"We should have taken Dave with us,” says Doris Bray, relating to an equipment-buying mistake that she and her husband, Ken, made several years ago when starting their new life growing wine grapes.
The mistake was buying a used farm implement that wasn’t designed for what they needed to do. Doris was talking about Dave Merk, their salesman from C&N Tractors in Paso Robles, Calf. — the dealership they’ve grown to rely on for their equipment and service needs.
Today, the Brays dote on 27 acres of wine grapes at the Alta Vista Ranch (AVR) in unincorporated San Luis Obispo County, just outside of Paso Robles. They have two contracts to grow grapes for a winery nearby, and their vineyard is inching toward full production.
The Brays credit their partnership with C&N for making their lifestyle change much easier. Because they can get parts and service in a timely manner, and get trustworthy advice on equipment, the Brays can stick to their farm schedule. The dealership is even helping them sell that implement that they shouldn’t have purchased in the first place.
Welcome to the Ranch
AVR spans 130 acres and includes parcels of 60 and 70 acres. At the turn of the 20th century, the ranch was owned by Julia Hollywood and known as the “Hollywood ranch.” The ranch fell into disrepair and sat unoccupied for nearly 7 years before the Brays purchased it in 1999.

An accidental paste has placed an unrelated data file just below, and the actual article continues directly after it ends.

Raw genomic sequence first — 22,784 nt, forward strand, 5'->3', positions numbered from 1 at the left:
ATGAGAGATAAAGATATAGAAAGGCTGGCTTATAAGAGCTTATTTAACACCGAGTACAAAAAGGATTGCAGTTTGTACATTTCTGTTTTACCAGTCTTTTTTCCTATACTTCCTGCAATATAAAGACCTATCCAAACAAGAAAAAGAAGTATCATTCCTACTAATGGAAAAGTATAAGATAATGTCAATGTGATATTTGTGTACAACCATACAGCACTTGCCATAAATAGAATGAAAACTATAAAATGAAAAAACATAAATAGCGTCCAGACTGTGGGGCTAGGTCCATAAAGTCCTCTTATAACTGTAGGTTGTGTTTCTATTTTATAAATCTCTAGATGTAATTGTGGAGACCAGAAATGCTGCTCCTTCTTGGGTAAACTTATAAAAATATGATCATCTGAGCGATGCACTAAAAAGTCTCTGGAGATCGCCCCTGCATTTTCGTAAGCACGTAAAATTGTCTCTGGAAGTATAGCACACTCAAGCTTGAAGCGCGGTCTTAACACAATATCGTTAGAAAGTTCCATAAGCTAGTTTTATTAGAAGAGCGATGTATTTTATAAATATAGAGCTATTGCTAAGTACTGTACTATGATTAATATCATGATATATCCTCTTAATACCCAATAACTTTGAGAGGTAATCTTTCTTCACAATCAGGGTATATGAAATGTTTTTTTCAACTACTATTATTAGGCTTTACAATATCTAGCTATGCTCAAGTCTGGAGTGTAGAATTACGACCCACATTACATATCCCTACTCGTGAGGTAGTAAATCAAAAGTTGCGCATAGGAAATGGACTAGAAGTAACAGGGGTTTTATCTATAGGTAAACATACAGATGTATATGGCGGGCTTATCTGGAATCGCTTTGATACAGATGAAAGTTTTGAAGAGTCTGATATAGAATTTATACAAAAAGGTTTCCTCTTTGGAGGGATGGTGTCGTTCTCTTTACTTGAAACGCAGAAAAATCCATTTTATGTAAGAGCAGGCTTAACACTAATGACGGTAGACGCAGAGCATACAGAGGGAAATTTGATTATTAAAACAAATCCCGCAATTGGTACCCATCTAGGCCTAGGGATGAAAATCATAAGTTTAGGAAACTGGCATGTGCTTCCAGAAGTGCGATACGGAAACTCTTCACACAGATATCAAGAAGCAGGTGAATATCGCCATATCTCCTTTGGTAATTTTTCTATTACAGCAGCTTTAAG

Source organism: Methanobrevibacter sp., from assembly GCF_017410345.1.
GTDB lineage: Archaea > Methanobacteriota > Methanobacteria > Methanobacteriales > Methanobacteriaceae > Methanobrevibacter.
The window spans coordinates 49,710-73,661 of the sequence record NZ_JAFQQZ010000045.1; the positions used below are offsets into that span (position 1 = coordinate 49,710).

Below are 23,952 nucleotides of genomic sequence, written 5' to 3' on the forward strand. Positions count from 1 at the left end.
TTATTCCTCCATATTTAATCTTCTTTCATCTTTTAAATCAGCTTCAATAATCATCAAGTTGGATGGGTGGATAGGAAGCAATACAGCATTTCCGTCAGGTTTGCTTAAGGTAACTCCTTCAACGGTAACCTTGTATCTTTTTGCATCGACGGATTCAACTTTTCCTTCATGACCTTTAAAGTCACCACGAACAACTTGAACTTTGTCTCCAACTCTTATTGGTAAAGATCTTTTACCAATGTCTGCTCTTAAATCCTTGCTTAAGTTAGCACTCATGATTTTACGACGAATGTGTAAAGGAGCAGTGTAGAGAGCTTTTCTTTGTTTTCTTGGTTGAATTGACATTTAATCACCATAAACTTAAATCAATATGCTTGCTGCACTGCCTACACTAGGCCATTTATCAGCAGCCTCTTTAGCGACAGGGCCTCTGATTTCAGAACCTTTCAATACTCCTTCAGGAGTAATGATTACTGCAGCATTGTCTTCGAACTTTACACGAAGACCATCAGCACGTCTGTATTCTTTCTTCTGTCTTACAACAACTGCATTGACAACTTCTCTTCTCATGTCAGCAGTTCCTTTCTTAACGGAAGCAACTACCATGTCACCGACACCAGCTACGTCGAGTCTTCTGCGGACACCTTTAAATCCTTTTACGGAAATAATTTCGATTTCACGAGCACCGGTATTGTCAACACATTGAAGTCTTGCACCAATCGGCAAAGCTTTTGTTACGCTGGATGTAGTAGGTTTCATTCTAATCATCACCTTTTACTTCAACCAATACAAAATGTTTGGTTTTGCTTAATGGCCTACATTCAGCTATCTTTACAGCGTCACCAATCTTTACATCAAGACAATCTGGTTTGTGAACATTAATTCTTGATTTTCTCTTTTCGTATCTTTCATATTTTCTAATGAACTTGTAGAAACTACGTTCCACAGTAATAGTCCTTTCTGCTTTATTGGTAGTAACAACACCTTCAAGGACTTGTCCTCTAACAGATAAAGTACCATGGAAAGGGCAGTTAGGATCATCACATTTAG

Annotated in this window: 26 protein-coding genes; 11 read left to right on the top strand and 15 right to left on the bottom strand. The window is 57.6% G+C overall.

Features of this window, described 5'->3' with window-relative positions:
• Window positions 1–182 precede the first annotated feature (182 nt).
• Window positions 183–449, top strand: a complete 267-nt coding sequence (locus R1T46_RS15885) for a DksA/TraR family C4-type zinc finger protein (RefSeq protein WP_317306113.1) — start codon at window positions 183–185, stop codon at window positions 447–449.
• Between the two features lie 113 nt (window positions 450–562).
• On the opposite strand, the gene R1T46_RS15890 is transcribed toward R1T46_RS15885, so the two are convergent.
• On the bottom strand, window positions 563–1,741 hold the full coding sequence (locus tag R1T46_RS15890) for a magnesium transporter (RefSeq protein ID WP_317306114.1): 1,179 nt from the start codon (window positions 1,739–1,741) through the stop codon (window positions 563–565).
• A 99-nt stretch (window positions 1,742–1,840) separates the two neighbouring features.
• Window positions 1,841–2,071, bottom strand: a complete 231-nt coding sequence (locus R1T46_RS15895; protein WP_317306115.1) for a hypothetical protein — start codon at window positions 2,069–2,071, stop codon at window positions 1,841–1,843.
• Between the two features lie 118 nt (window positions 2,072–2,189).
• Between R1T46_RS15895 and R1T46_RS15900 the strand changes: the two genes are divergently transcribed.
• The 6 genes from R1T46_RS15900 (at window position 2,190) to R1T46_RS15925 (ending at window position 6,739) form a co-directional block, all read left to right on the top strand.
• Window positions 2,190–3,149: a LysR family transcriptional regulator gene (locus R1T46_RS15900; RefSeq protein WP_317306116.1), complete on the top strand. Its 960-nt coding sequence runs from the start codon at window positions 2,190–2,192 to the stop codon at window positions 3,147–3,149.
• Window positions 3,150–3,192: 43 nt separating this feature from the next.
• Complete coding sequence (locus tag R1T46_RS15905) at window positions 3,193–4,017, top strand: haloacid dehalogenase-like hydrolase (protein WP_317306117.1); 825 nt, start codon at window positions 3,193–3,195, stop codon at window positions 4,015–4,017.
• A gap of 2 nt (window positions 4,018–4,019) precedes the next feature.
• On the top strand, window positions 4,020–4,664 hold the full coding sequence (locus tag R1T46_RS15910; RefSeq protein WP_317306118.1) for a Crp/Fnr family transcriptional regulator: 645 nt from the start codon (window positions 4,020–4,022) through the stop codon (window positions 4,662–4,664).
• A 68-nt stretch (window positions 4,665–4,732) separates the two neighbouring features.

Ken spent 30 years working for companies in Chicago, the East Coast and California. While in San Francisco, he was vice president of strategic planning for a company involved in the wine and spirits business.
In 1997, Bray decided he’d had enough of the corporate world and he retired early. He and his wife, Doris, had been traveling up to the Paso Robles area for a couple of years to go to the local wine festival, and after growing attached to the region they decided they wanted to move there. A real estate agent showed them an old almond orchard with excellent vineyard potential, and they were hooked.
AVR has two vistas — A and B. Vista A 8.5 acres and was planted in April 2003. Vista A’s four separate blocks have vines for Zinfandel, Syrah and Petite Sirah grapes.
Totaling 18 acres, Vista B was planted in late 2005 and is also divided into four blocks — the largest of which contains the relatively rare DuPratt clone of Zinfandel as well as Mourvedre and Grenache Noir grapes and the highly desirable Tannat variety.
The Brays talked about hobby farming as an activity so they could “lay back and take it easy,” Ken says. But that’s not how it turned out.
They signed a contract in 2003 to grow grapes for Four Vines Winery of Paso Robles. After planting and raising their first 8.5 acres and taking their first harvest in 2006, the couple was getting well over the standard $800-per-ton price for Zinfandel grapes because of their farming strategy and their location — on a hillside on the west side of town, facing the sun, which helps mature the fruit.
Four Vines then offered the couple a second contract, and another 18 acres was added to the vineyard in 2005. The first harvest from that planting was last year. The vineyard isn’t quite producing income for the Brays yet, but the signs are encouraging. “We might even make a little money,” this year, Ken says.
Getting the Job
Done Ken and Doris not only had to learn the subtleties of wine grape growing, but also how to operate and maintain their vineyard and acquire the kind of equipment they needed to get the job done. Growing up in suburban Detroit, Ken’s only agricultural experience was picking potatoes from a farm behind his house as a child for 50 cents a bushel.